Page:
You may have noted that earlier this week I referred to the “DL” or “disabled list” instead of the “IL” or “injured list.” I’ve found it particularly hard to make this change. Not only because the term is older than me, but in my mind “IL” stands for the International League. Needless to say, I’ve been struggling with this issue for months. One question I have is, how do we refer to pre-2019 instances of a player being on the “DL”? Do we change our language and use “IL,” even if that was not the term used prior to 2019? Also, what effect does this have on the concept of “temporary disability”? – which may or may not be a legal concept, depending on who you ask.
As most people know, MLB changed the name of the disabled list to the injured list for this season. An article on Boston.com noted that the term “disabled list” was first used by The New York Times in 1887. The length of time the list covered has changed over the years. For example, a 10-day disabled list was added in 1966, removed in 1984, but restored in 2017. The 60-day DL was added in 1990, replacing the 21- and 30-day lists. Right now, we have the 7-day IL (for concussions only), the 10-day DL, and the 60-day DL, though in in 2020, the 15-day injured list will return, replacing the current 10-day IL. Players can also be considered “day-to-day,” if their injury or illness is not severe.
According to ESPN.com, the name change was made at the suggestion of advocacy groups for the disabled, including the Link 20 Network.” The Boston.com article seems to imply that the name was proposed solely by the Link20 Network, noting that “Link20, a group of young activists sponsored by the Ruderman foundation, sent a letter to MLB in November raising the issue.” According to the article, the letter stated: “’Using the term ‘disabled list’ for players who are injured reinforces the belief that people with disabilities are injured and therefore are not able to participate or compete in any sports.’” The Los Angeles Times noted that this change was also in keeping with other professional sports leagues that uses terms like “injured reserve.”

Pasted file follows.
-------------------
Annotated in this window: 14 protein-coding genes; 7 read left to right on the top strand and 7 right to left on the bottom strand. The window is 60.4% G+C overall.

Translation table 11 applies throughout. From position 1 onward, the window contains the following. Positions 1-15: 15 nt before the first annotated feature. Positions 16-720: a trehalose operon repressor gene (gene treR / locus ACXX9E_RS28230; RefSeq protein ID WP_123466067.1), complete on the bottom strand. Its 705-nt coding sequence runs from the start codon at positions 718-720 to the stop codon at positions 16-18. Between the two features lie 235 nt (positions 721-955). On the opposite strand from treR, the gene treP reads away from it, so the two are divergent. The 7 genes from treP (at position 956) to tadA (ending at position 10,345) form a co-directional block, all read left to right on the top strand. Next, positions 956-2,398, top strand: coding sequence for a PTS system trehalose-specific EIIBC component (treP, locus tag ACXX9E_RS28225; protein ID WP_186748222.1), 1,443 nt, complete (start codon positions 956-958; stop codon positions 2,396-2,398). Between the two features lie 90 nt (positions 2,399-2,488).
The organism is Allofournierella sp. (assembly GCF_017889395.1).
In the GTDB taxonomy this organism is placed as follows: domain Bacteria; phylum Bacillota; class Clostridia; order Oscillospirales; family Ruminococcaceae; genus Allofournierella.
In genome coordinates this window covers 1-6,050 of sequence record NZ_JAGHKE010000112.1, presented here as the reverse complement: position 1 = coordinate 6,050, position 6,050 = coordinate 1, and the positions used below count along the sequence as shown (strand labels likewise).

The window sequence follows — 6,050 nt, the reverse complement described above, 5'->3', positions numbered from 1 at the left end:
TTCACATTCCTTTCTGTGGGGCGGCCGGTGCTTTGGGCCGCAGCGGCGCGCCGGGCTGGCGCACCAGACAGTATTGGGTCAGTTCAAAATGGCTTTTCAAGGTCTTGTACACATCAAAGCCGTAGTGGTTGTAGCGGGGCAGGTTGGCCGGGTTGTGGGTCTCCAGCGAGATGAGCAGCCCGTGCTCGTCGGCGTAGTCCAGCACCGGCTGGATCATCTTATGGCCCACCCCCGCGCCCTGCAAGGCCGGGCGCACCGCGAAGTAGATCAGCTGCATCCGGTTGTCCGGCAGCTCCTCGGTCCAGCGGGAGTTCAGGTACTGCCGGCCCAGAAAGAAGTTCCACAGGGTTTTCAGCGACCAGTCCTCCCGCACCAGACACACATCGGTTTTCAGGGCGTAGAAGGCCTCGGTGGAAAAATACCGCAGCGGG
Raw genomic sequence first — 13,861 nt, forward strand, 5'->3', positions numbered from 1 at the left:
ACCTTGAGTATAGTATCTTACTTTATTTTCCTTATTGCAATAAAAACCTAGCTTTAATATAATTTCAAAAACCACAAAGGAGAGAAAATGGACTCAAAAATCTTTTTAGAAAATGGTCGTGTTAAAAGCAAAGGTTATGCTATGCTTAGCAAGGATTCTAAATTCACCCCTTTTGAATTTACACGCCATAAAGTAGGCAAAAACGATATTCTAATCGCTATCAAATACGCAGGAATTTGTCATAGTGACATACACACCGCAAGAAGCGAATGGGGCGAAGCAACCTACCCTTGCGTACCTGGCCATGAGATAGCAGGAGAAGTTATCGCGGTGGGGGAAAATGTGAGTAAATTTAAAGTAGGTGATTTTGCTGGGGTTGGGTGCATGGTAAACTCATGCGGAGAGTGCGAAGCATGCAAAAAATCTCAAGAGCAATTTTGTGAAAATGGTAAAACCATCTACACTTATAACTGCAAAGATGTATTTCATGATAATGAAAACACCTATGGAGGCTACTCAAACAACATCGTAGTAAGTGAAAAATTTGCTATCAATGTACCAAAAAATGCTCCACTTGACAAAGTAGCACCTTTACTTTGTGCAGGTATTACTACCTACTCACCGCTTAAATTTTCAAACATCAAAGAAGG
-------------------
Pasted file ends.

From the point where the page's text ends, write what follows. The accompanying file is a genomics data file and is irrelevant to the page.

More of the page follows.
I’m all for being inclusive and ensuring disability rights, and I agree that an injury is not the same as a disability. However, injuries can lead to disabilities, and even temporary “disabilities” can be severe enough to impact one’s “major life activities” (see below). Thus, I wonder if this name change was necessary. (I also wonder how other disability rights organizations feel about this issue. If this change was made primarily at the suggestion of one organization, it would have been helpful for MLB to have some additional information, rather than being influenced by just one side of the story (assuming there are other sides)). One argument is that it is important to not conflate injuries with disabilities. But isn’t it also important to highlight that fact that disabilities can happen to anyone? Not being an individual with a disability or an expert on the issue, I don’t have an answer for any of these things I’ve been wondering.
The U.S. Equal Employment Opportunity Commission (EEOC) notes that in 2008, the Americans with Disabilities Act was amended to expand the definition of disability “in favor of broad coverage of individuals to the maximum extent permitted by the terms of the ADA…” In other words, the American with Disabilities Amendment Act of 2008 (ADAAA) sought to make it easier for individuals to seek protection under the law by allowing the term “disability” to be interpreted more broadly that it had been by the courts. Thus, for legal purposes, the ADAAA defines disability as:
- a physical or mental impairment that substantially limits one or more major life activities (sometimes referred to in the regulations as an “actual disability”), or
- a record of a physical or mental impairment that substantially limited a major life activity (a “record of” having a disability), or
- when a covered entity takes an action prohibited by the ADA because of an actual or perceived impairment that is not both transitory and minor (“regarded as” having a disability).
While the law did not specifically discuss if or how temporary disabilities were covered, in 2014, the Fourth Circuit held that the ADAAA did, in fact, cover persons with temporary disabilities that are “severe.” While the issue may be far from decided, it leaves open the possibility that the types of injuries that substantially limit baseball players from performing their jobs may legally be considered “disabilities” even if they are temporary.
Ultimately, I’m happy to adopt whichever terminology is preferred by and most respectful of the disability community. I just want to be sure that the entire disability community has been consulted.
The larger issue here is that MLB keeps making changes, but it is unclear where these changes are coming from. Are they considering all sides in their decision-making? Or are they only listening to part of the story? Perhaps they are doing their due diligence, but it is not transparent to the fans.